Singapore's 'Success' Provides Yet Another Opportunity for Media Misdirection
By Staff News & Analysis - March 30, 2015

Lee Kuan Yew and the Myth of Asian Capitalism … When Lee Kuan Yew took office, Singapore was poor; in 2015, it's one of the richest countries in the world. – Bloomberg

Dominant Social Theme: Prosperity has little to do with freedom.

Free-Market Analysis: Predictably, the death of Lee Kuan Yew has generated many positive comments in the mainstream media about his "leadership" of Singapore. The main thrust of the comments has to do with his ability to run an authoritarian regime that produced a kind of capitalist prosperity.

This is an all-too-familiar meme, one often voiced by Western leaders. The idea is that the West has extensive freedoms that are unnecessary from the standpoint of building wealth. President George W. Bush expressed this feeling when he told reporters at the beginning of his tenure, "A dictatorship would be a heck of a lot easier, there's no question about it."

The Bloomberg article excerpted above delves into this meme in depth. And while the conclusion of the article seems critical of Singapore's sociopolitical structure, the myth of Singapore's prosperity is accepted as a given.

Here's more:

Lee was indisputably the architect of this astonishing transformation. He was also, it so happens, learned and brilliant, and an articulate spokesman for what he saw as a distinctively non-Western path of economic development. Deng Xiaoping admired him and sought his advice. It isn't outlandish to say that Lee deserves some credit for China's equally startling economic expansion starting in the 1970s – a transformation that will reshape the world.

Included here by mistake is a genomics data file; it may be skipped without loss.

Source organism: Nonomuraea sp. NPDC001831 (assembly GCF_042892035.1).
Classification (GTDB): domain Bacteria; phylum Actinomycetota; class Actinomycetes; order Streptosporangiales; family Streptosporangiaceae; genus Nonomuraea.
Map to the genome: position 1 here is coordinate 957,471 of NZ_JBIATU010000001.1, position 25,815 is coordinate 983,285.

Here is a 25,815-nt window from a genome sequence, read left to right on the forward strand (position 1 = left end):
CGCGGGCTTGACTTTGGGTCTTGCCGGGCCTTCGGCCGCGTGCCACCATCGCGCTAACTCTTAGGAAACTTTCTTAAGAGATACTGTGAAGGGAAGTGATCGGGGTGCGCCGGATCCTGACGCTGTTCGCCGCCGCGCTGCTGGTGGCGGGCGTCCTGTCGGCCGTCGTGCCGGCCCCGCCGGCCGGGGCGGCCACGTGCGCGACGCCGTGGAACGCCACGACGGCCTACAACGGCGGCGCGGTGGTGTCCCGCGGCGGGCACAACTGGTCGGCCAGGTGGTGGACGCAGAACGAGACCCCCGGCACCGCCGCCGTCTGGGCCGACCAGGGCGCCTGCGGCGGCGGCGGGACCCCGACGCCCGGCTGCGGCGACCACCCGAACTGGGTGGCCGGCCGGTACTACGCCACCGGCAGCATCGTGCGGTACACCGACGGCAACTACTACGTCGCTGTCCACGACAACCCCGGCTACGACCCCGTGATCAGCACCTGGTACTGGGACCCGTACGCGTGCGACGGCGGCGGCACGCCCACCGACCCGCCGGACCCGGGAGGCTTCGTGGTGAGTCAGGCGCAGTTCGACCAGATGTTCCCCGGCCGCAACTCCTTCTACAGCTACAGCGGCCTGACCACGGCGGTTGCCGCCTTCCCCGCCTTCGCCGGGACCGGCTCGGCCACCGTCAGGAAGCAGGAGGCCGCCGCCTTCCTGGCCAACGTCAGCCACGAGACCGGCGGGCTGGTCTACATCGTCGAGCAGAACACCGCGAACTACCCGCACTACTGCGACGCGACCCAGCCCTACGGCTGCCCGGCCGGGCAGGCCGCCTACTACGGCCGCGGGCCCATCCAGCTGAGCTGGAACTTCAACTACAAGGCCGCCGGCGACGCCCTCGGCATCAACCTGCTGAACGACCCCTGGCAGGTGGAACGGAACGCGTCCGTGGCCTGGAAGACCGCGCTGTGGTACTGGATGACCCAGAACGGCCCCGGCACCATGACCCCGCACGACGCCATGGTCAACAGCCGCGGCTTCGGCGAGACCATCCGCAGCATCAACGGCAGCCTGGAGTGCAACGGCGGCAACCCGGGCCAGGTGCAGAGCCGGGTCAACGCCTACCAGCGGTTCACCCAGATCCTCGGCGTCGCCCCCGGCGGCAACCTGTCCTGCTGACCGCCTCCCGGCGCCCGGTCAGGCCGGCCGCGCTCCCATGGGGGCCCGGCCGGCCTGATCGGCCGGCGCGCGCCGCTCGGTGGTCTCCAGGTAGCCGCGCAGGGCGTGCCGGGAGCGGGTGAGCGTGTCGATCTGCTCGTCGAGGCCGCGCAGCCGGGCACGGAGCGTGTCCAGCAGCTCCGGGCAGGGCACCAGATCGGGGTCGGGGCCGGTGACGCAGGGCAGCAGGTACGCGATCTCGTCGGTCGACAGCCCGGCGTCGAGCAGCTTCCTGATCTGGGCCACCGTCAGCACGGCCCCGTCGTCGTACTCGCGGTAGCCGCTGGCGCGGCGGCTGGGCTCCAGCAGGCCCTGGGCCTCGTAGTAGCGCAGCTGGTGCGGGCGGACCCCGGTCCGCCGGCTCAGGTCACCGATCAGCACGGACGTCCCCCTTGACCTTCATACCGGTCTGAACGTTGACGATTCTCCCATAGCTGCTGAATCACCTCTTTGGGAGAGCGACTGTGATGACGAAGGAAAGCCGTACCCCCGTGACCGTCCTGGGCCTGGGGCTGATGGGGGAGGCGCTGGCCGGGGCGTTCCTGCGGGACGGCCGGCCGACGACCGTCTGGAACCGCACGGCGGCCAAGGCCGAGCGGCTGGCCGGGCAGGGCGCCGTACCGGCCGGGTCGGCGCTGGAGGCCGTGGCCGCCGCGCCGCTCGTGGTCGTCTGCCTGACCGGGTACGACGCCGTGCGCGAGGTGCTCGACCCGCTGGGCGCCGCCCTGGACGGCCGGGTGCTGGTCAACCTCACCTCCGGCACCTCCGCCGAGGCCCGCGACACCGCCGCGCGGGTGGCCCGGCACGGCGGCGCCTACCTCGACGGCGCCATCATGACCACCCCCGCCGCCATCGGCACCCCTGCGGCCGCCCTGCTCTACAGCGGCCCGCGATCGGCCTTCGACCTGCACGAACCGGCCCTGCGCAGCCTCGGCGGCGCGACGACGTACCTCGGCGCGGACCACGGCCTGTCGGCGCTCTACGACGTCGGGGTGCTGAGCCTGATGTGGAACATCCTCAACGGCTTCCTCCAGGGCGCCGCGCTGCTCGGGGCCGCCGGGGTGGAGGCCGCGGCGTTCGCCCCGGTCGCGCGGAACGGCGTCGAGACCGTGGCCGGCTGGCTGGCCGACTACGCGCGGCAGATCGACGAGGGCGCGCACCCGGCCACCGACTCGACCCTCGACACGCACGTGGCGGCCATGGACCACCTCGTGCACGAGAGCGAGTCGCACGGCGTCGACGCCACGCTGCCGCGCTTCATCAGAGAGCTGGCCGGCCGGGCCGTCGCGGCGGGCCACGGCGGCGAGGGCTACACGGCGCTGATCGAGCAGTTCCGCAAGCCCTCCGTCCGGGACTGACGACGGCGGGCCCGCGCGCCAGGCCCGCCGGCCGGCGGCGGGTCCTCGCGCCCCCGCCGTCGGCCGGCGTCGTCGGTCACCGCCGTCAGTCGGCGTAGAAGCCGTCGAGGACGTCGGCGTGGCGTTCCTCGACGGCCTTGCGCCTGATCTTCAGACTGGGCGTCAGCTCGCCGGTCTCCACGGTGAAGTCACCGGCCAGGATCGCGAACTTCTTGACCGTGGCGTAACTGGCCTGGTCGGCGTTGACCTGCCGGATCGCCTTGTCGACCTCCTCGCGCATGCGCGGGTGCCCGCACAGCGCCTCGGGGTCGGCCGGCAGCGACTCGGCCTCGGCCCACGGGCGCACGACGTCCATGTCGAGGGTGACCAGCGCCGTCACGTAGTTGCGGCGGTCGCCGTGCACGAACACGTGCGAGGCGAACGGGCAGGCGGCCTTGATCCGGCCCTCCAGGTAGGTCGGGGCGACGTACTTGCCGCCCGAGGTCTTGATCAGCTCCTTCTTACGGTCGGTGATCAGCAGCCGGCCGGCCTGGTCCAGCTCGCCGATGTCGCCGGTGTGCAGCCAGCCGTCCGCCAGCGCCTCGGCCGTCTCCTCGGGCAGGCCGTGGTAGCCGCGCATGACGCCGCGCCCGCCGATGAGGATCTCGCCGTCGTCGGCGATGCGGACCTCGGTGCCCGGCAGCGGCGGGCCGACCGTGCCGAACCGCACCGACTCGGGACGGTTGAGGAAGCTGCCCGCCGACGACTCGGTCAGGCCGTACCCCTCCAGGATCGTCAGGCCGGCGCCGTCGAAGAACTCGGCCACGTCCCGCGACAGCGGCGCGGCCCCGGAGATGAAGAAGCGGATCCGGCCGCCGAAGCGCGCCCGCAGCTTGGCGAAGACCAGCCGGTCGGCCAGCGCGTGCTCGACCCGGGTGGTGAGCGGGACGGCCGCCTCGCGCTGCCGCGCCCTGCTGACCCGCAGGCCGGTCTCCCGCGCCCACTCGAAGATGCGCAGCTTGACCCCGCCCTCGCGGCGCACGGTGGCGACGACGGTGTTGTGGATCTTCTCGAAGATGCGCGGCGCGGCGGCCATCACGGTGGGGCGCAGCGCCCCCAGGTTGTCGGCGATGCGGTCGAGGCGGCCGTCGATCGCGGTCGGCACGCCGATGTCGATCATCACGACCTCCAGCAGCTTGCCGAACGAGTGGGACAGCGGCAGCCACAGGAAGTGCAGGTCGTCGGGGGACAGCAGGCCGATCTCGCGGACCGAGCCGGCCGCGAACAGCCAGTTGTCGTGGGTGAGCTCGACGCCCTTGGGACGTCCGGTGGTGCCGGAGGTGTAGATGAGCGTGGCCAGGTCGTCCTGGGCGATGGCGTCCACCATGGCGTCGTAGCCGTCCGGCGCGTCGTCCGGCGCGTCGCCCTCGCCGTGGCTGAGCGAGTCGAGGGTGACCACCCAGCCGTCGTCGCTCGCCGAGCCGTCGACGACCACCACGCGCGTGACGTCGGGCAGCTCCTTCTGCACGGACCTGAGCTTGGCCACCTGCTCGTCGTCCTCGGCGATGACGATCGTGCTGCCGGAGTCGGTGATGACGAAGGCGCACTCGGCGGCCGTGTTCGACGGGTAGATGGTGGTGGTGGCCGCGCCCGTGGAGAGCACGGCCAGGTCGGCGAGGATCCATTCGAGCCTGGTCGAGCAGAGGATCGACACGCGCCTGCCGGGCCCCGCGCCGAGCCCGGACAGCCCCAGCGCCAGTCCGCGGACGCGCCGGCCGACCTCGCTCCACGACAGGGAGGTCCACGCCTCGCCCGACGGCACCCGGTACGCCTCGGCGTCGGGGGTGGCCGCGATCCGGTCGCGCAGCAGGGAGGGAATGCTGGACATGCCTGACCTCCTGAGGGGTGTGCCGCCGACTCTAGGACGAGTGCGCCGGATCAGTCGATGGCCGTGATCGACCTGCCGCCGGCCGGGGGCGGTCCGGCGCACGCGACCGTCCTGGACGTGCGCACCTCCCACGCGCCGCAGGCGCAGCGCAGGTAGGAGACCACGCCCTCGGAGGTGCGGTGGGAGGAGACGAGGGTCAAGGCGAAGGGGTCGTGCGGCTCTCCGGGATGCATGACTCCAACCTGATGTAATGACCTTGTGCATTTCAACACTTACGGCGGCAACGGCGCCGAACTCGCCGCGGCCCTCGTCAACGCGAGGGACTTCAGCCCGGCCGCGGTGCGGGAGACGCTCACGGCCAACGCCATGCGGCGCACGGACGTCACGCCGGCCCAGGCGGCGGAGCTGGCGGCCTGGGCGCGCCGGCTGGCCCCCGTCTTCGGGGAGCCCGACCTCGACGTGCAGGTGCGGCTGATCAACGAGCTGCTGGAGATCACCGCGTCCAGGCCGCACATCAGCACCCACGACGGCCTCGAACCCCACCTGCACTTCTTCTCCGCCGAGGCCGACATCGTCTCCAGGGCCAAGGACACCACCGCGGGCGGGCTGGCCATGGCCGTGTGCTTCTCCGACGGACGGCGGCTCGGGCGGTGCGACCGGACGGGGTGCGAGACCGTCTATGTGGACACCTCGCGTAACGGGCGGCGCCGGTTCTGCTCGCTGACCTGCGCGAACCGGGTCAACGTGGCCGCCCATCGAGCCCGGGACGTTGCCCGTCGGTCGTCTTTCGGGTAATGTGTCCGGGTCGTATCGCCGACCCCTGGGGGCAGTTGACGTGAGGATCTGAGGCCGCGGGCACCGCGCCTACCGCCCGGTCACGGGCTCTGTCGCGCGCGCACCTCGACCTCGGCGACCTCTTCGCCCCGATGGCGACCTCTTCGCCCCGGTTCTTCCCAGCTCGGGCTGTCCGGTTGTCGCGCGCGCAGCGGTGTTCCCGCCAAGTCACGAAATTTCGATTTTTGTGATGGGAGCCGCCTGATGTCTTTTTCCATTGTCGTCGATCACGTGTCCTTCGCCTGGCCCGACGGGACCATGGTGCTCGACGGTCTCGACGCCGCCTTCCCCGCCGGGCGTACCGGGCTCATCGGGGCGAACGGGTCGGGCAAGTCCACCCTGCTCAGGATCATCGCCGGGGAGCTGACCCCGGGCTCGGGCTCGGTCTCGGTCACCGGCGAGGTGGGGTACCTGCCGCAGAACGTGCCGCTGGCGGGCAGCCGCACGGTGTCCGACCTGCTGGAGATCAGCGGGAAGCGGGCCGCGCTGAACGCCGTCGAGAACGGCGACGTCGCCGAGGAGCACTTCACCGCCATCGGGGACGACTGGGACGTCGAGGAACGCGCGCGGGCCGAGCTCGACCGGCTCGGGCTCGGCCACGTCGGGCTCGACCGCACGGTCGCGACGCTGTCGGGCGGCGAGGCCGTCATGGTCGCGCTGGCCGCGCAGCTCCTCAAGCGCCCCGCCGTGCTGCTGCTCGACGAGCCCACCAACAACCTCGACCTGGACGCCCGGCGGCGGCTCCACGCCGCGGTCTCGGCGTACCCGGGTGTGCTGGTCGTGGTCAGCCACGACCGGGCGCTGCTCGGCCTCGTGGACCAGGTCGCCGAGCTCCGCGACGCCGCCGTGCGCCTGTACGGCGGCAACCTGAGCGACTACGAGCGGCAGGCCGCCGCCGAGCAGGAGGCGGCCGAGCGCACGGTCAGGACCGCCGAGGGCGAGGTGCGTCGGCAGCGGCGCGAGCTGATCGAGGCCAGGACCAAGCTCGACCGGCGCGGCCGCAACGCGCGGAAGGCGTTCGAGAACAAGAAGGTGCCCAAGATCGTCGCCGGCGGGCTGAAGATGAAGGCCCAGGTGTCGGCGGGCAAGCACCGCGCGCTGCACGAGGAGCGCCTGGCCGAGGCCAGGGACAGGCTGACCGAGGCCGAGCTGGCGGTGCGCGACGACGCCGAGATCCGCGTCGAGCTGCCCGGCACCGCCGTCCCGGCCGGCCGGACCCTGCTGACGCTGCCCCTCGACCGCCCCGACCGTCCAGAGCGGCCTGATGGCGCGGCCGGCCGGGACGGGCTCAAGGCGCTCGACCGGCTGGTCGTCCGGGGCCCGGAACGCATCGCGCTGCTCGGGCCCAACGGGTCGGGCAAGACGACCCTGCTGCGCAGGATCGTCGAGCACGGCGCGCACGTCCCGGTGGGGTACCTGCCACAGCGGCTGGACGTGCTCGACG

Westerners think that prosperity and liberty go hand in hand. Lee and Deng believed that order, more than liberty, is the handmaiden of growth. Their successors, and leaders elsewhere who'd like to emulate them, agree. Lee thought a competent meritocratic government should have the paramount role, not just in providing order but also in guiding economic development. The success of "Asian capitalism" seems to prove him correct.

Having decided that Asian authoritarianism produces capitalist prosperity, there is nothing for this editorial to do but ask in the next graf, "is this right?"

This is surely a misdirected question. Of course, we understand the temptation from the point of view of the Western media: Western elites who control the media are irresistibly drawn to command-and-control economic cultures. In the West, however, until recently, the dirigisme has been veiled.

To be fair, the article makes the point that capitalist success can be achieved any one of a number of ways. Hong Kong, as the article points out, became prosperous utilizing a laissez-faire light government approach. South Korea's prosperity was achieved through a rigid meshing of government and the corporate sector.

But having made this point, the article stumbles again, claiming, "If Asian capitalism means anything, it's 'embrace globalization.'" It continues: Lee's Singapore and other successful Asian economies "certainly differed from many other poor nations, which turned inward – but not from the rich West. The West was already global."

Let us state clearly what's going on when it comes to Singapore and prosperity. Singapore's wealth was not generated by authoritarianism. And its riches were not generated via the adoption of a globalist outlook.

Singapore's wealth is approximately 70 years old – and it has to do with a convergence of factors. For one thing, Singapore is a small country with a small population. And it could be said that it is easier to control a small population than a large one. More importantly, Singapore's embrace of globalism (in tandem with authoritarianism) meant in practice that it attracted Western corporate wealth to its shores.